Mantle Mays

What if Harper and Trout are Mantle and Mays all over again?

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Great piece over at The Platoon Advantage by our friend Bill today, looking back at the days when Mantle and Mays dominated national coverage of the game.

Bill notes that it’s so rare to have a couple of guys dominate the baseball conversation for so long because fame — and extreme peak value — is fleeting. but he wonders if Bryce Harper and Mike Trout might get the same treatment, if for no other reason than because of the superficial similarities between those two and Mantle-Mays:

Mantle and Mays were both rookies in 1951; Mantle was in his age-19 season, Mays his age-20. Harper is 19 and Trout 20, as you probably know, both technically in their rookie seasons — though they’re over a year apart, while Mantle and Mays were closer to six months. All four players have been centerfielders, and in both pairs, the older of the two appears to be the more defensively gifted and more likely to stay and excel there long-term … In both cases, the younger appears to be the slightly better hitter, while the older has stolen base titles in his future. In both cases, the younger had been hyped as a golden boy from well before day one, while the older took the sport somewhat by surprise … They’re superficial comparisons, but there’s an eerily large number of them to be made.

One difference, I guess is that Mantle and Mays both made it big in big New York, and were both in the World Series from the get-go. Indeed, they faced each other in 1951. Mays wowed the world in 1954 with that famous catch and Mantle made the World Series his home for most of the  next 13 years.  Baseball also had way more of a share of the national sporting consciousness in the 1950s and 60s than it does today.

But those quibbles aside, I do agree that we’re seeing something special here. Two stars, so young and so exciting.  If the Angels face the Nats in the World Series this year — and hey, that’s as good a pick as any right now — watch out.

Rick Ankiel drank vodka before a start to deal with the yips

9 Apr 2000: Rick Ankiel #66 of the St. Louis Cardinals winds back to pitch the ball during the game against the Milwaukee Brweers at the Busch Stadium in St. Louis, Missouri. The Cardinals defeated the Brewers 11-2. Mandatory Credit: Elsa Hasch  /Allsport
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The story of Rick Ankiel is well known by now. He was a phenom pitcher who burst onto the scene with the Cardinals in 1999 and into the 2000 season as one of the top young talents in the game. Then, in the 2000 playoffs, he melted down. He got the yips. Whatever you want to call it, he lost the ability to throw strikes and his pitching career was soon over. He came back, however, against all odds, and remade his career as a solid outfielder.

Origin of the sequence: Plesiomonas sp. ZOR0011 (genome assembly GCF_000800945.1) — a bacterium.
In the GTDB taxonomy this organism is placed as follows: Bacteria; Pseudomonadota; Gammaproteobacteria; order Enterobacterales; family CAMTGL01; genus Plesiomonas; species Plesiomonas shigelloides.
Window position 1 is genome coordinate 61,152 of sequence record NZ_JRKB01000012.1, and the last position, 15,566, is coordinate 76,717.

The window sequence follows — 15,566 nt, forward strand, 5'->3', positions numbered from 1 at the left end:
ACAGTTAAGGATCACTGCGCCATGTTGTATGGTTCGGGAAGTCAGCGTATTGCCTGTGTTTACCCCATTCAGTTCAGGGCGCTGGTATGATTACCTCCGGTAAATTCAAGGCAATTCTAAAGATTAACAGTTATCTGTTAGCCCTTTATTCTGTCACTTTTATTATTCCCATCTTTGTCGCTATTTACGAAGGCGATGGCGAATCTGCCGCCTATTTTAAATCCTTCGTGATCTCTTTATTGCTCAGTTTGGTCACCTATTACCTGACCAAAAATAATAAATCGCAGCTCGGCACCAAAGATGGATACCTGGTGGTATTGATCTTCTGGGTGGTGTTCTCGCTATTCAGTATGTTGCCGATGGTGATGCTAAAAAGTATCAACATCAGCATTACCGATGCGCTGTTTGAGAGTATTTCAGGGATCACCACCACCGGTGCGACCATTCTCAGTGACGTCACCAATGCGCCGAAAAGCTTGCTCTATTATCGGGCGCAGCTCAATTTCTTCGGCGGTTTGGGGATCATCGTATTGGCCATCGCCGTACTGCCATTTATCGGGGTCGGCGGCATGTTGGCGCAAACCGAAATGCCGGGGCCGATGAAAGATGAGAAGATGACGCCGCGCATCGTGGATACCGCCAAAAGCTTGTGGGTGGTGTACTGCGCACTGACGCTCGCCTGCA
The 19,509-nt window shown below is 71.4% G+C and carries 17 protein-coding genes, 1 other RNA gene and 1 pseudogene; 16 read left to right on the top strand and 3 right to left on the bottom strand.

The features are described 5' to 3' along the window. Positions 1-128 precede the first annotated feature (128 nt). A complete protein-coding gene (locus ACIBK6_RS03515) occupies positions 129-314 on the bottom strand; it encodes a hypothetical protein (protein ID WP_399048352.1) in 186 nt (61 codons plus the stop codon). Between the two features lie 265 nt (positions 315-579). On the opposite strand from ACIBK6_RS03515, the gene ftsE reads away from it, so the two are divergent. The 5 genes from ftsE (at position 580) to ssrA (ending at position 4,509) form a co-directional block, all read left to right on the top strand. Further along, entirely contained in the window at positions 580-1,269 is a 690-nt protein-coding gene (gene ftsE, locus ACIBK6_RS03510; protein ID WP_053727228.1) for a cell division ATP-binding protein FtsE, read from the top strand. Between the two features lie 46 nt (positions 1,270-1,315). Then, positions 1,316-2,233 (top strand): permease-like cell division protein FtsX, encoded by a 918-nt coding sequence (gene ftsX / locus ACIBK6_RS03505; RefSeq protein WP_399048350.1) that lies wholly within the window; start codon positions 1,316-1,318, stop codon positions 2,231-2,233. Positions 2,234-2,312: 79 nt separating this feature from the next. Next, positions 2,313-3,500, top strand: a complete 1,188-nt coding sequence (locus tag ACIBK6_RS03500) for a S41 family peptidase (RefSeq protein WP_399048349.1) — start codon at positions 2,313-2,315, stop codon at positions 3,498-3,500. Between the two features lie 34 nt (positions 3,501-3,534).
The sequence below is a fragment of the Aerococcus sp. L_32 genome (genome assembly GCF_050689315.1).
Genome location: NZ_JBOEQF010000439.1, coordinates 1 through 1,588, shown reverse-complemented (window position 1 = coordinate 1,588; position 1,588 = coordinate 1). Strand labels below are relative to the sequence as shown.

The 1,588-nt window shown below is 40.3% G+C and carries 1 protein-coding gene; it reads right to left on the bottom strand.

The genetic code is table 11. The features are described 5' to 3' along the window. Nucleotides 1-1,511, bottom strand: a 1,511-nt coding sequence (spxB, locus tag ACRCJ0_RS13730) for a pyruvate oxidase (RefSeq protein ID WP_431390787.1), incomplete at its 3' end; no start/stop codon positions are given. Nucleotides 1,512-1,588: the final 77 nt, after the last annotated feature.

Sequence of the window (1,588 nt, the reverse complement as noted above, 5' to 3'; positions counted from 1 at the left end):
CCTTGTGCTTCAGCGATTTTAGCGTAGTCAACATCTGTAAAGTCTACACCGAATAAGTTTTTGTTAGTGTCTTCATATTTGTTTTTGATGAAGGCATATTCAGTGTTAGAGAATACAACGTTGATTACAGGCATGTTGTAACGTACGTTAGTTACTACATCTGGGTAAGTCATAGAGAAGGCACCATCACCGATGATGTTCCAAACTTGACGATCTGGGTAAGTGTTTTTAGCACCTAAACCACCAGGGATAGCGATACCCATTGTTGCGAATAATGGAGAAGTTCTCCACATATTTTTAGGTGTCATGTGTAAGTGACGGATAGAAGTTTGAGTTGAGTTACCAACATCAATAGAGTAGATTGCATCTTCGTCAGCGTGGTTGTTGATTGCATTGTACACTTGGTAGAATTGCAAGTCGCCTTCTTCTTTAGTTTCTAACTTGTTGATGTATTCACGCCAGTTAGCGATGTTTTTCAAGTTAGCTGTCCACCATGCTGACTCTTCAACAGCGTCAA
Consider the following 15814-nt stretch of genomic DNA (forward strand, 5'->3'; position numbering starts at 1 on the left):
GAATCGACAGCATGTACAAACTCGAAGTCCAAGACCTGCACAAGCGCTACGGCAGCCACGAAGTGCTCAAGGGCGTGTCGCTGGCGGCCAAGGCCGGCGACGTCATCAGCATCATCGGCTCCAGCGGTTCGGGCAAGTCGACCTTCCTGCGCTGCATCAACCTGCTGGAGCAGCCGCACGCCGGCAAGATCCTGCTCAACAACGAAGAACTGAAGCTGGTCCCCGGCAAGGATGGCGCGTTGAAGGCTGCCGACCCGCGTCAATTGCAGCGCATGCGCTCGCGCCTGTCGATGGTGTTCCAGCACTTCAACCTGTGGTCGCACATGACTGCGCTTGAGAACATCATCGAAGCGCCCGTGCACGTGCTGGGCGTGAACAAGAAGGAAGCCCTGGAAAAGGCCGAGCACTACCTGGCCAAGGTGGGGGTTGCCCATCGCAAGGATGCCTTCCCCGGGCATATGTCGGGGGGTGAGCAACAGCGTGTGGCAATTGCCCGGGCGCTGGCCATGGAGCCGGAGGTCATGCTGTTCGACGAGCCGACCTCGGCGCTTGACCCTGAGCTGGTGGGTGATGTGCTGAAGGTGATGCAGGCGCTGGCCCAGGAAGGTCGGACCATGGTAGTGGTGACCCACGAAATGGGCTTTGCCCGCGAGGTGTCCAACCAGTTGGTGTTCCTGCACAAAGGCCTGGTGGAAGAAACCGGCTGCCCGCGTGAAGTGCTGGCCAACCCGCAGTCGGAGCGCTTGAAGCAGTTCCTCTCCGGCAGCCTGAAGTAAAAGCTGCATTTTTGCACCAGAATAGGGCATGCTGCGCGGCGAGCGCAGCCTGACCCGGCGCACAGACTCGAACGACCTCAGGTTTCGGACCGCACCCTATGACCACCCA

It’s inspirational and incredible. But there is a lot more to the story that we’ve ever known. We will soon, however, as Ankiel is coming out with a book. Today he took to the airwaves and shared some about it. Including some amazing stuff:

On drinking in his first start after the famous meltdown in Game One of the 2000 National League division series against the Braves:

“Before that game…I’m scared to death. I know I have no chance. Feeling the pressure of all that, right before the game I get a bottle of vodka. I just started drinking vodka. Low and behold, it kind of tamed the monster, and I was able to do what I wanted. I’m sitting on the bench feeling crazy I have to drink vodka to pitch through this. It worked for that game. (I had never drank before a game before). It was one of those things like the yipps, the monster, the disease…it didn’t fight fair so I felt like I wasn’t going to fight fair either.”

Imagine spending your whole life getting to the pinnacle of your career. Then imagine it immediately disintegrating. And then imagine having to go out and do it again in front of millions. It’s almost impossible for anyone to contemplate and, as such, it’s hard to judge almost anything Ankiel did in response to that when he was 21 years-old. That Ankiel got through that and made a career for himself is absolutely amazing. It’s a testament to his drive and determination.

 

Justin Turner talks “Easy D”

CHICAGO, IL - OCTOBER 22:  Justin Turner #10 of the Los Angeles Dodgers warms up prior to game six of the National League Championship Series against the Chicago Cubs at Wrigley Field on October 22, 2016 in Chicago, Illinois.  (Photo by Jonathan Daniel/Getty Images)
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A couple of weeks ago our president wrote one of his more . . . vexing tweets. He was talking about immigration when he whipped out the phrase . . . “Easy D”:

No one was quite sure what he meant by Easy D. Was it the older brother of N.W.A.’s founder? The third sequel to that Emma Stone movie from a few years back? So many questions!

Baseball Twitter had fun with it, though, with a lot of people wondering how they could work it in casually to their commentary:

It wasn’t a scout who did it, but twelve days after that, a player obliged Mr. McCullough:

I have no more idea what Turner was talking about with that than Trump was. We’ll have to wait for the full story in the L.A. Times. But I am going to assume Turner was doing McCullough a solid with that one rather than commenting on the president’s tweet. Either way, I’m glad he made the effort.

And before you ask: yes, it’s a slow news day.